John Lincklaen of the Holland Land Company purchased a rectangular area of 64,000 acres and promoted settlement. In 1793, he founded Cazenovia village on Chittenango Creek, the outlet of the lake, and named it for Theophile Cazenove, the general agent of the company. This became an important stop for drovers and stage coach travellers on the western turnpike. In 1807, Lincklaen built "Lorenzo", a Georgian dwelling, which was followed by other fine residences in the Federal and Greek revival style. Situated on a beautiful lake, four miles in length, Cazenovia attracted summer residences and became a popular resort.
Location. 42° 55.467′ N, 75° 52.2′ W. Marker is in Cazenovia, New York, in Madison County. Marker is on U.S. 20, on the left when traveling east. Touch for map. Marker is located in public boat launch area at the end of the lake across from Lorenzo. Marker is at or near this postal address: Cazenovia Lake boat ramp, Cazenovia NY 13035, United States of America.
Other nearby markers. At least 8 other markers are within 12 miles of this marker, measured as the crow flies. Temperance House (approx. 3.2 miles away); Lateral Canal (approx. 8.3 miles away); Canaseraga (approx. 9.1 miles away); 1822-1911 (approx. 9.7 miles away); Grover Cleveland (approx. 10.1 miles away); Pool's Brook (approx. 10.7 miles away); Amelia Earhart (approx. 11.3 miles away); Seventh Day Baptist Church (approx. 11.3 miles away).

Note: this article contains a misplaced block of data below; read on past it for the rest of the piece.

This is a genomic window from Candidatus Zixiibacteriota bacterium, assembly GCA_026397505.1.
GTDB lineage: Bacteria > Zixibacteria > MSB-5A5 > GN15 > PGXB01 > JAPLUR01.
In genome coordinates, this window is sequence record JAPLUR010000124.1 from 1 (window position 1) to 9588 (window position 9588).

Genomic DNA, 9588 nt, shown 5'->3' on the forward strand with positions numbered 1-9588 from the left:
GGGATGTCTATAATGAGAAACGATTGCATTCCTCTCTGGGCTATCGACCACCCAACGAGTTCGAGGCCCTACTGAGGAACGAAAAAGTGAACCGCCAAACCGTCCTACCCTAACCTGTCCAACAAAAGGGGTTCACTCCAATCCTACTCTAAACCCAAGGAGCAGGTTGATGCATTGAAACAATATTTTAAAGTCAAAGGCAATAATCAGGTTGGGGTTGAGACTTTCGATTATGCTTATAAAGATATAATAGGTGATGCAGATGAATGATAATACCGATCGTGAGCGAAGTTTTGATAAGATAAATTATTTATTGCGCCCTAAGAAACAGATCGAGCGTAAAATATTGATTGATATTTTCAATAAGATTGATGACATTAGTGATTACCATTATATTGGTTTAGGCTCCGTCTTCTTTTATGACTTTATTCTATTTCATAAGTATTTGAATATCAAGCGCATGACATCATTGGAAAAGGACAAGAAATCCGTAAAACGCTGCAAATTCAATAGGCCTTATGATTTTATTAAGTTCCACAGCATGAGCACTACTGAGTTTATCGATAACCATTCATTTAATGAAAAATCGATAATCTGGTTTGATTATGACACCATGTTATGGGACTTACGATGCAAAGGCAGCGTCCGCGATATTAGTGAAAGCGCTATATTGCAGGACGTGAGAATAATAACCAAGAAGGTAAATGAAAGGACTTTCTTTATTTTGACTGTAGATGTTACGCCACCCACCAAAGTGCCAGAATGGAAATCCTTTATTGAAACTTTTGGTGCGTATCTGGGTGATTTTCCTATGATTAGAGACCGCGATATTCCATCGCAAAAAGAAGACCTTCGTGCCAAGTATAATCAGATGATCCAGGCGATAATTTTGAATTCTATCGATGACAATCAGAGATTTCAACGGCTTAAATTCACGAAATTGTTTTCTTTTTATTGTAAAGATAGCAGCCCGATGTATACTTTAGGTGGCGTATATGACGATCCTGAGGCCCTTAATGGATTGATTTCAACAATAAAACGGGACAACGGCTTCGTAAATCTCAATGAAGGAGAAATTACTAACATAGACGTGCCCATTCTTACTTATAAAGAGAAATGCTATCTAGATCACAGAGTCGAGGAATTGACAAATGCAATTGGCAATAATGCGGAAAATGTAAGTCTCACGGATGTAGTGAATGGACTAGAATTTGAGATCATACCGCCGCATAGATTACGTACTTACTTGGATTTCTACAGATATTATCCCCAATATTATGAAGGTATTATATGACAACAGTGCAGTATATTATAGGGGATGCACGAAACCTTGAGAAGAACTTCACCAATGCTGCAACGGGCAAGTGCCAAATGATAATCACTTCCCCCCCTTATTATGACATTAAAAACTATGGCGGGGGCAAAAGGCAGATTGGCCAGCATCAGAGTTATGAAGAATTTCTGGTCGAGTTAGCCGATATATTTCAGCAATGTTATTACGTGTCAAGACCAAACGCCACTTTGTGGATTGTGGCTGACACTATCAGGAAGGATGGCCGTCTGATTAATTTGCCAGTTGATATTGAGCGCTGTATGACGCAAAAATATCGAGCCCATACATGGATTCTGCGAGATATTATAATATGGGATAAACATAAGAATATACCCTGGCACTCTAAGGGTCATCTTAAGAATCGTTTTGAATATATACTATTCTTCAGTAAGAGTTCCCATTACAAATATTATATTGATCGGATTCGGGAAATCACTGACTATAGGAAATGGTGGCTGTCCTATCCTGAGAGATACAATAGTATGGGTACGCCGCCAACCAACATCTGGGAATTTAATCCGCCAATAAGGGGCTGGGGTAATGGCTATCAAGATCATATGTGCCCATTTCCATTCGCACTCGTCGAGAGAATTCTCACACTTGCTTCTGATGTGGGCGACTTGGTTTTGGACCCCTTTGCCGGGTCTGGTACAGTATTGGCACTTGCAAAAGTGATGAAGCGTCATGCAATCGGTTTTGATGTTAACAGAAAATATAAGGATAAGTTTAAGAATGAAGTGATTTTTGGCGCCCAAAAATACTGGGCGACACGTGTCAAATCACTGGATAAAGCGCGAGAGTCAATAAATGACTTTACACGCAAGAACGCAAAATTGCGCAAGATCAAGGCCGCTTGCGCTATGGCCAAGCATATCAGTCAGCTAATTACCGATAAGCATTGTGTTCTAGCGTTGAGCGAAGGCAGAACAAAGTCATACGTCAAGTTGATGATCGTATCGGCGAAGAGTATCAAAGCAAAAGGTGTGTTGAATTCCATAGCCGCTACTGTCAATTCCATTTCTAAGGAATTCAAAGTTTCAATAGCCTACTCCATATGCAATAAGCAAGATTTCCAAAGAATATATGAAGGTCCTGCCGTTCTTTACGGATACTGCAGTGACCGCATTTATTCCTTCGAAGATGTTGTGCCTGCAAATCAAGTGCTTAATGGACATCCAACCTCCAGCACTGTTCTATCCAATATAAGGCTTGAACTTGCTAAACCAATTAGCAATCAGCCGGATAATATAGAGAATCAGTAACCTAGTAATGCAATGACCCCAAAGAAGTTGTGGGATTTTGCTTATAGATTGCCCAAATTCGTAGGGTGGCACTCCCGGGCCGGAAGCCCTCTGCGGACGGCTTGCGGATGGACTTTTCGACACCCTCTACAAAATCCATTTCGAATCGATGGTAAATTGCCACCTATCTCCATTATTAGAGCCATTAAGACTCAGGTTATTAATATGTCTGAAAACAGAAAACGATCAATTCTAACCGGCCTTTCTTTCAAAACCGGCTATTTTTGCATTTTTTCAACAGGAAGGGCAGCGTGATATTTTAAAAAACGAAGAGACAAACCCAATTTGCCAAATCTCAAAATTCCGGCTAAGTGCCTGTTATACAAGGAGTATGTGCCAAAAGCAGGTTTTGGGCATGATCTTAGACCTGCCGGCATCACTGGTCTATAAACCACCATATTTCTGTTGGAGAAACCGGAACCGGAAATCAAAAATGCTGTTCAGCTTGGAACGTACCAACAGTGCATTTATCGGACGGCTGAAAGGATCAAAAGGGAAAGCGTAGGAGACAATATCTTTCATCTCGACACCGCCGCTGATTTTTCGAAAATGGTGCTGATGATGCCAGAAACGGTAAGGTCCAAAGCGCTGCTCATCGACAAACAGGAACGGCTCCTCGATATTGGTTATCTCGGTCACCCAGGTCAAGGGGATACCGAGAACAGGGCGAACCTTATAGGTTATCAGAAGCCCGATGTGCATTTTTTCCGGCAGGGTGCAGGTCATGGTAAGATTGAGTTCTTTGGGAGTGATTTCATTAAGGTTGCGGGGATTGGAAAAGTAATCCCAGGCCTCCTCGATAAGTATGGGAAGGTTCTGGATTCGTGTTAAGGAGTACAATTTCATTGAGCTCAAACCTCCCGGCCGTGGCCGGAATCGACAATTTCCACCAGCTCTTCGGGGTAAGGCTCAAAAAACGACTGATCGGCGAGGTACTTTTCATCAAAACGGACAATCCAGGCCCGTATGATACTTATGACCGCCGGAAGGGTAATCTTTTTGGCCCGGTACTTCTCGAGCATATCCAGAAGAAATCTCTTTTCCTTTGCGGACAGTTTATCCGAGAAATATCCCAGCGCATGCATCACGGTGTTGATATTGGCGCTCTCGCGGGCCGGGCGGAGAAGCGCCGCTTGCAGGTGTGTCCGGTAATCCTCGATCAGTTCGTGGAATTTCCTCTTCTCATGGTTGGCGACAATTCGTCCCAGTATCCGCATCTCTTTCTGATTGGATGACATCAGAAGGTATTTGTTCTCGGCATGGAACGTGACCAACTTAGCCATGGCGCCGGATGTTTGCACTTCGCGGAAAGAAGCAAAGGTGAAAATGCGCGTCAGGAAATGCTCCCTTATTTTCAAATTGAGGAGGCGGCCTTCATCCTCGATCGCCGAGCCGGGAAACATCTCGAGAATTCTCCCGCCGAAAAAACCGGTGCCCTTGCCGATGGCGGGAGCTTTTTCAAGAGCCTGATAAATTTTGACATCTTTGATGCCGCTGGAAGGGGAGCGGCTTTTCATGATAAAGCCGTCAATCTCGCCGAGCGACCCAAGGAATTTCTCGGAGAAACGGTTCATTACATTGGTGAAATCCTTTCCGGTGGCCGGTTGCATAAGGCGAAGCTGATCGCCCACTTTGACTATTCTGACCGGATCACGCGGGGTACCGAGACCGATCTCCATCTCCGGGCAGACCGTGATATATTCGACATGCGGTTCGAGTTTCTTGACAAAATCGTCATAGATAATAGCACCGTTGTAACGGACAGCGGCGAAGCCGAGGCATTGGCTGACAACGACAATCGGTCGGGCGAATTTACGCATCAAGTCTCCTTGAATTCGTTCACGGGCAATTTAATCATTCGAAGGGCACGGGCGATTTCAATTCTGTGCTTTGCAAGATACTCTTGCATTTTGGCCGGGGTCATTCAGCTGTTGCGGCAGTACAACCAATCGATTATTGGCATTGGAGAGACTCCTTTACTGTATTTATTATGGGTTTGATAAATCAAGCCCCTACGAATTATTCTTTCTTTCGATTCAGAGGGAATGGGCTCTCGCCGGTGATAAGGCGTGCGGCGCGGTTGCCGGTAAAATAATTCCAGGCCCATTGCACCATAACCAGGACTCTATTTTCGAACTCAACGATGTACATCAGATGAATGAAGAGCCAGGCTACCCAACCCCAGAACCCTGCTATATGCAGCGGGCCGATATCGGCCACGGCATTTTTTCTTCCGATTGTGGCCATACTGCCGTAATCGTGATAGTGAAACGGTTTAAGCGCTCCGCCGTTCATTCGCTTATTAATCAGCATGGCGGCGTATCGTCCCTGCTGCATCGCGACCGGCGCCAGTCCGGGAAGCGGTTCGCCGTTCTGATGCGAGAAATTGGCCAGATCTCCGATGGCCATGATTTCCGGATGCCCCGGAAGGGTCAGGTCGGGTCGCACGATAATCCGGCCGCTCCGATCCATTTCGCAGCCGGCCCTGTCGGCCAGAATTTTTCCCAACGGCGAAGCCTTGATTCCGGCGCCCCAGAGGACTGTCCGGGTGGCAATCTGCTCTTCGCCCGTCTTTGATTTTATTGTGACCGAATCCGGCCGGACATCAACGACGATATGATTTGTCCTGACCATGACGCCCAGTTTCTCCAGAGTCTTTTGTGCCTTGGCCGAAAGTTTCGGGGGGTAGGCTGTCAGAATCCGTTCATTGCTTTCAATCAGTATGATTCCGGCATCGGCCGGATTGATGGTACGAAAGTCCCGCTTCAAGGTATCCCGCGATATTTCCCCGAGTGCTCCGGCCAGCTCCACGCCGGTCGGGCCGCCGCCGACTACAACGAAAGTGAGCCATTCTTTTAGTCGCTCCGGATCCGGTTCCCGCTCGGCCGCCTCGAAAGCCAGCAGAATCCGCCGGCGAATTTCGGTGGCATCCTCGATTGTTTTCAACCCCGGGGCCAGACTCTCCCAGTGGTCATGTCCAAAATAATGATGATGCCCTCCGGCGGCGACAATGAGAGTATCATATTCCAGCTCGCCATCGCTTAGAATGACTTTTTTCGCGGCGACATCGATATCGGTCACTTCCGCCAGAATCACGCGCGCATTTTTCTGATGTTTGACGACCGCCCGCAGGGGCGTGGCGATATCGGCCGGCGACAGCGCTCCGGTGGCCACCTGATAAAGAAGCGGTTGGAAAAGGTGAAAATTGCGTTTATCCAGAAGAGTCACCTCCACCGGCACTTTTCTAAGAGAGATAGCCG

Regarding Cazenovia. http://villageofcazenovia.com/ (Village of Cazenovia)
Also see . . .
1. Lorenzo State Historic Site. (Submitted on February 19, 2013, by Nancy Mueller of LaFayette, New York.)
2. Village of Cazenovia. (Submitted on February 19, 2013, by Nancy Mueller of LaFayette, New York.)
Categories. • Native Americans • Settlements & Settlers •
Credits. This page was last revised on June 16, 2016. This page originally submitted on February 16, 2013. This page has been viewed 343 times since then and 26 times this year. Photo 1. submitted on February 16, 2013, by Nancy Mueller of LaFayette, New York. • Bill Pfingsten was the editor who published this page.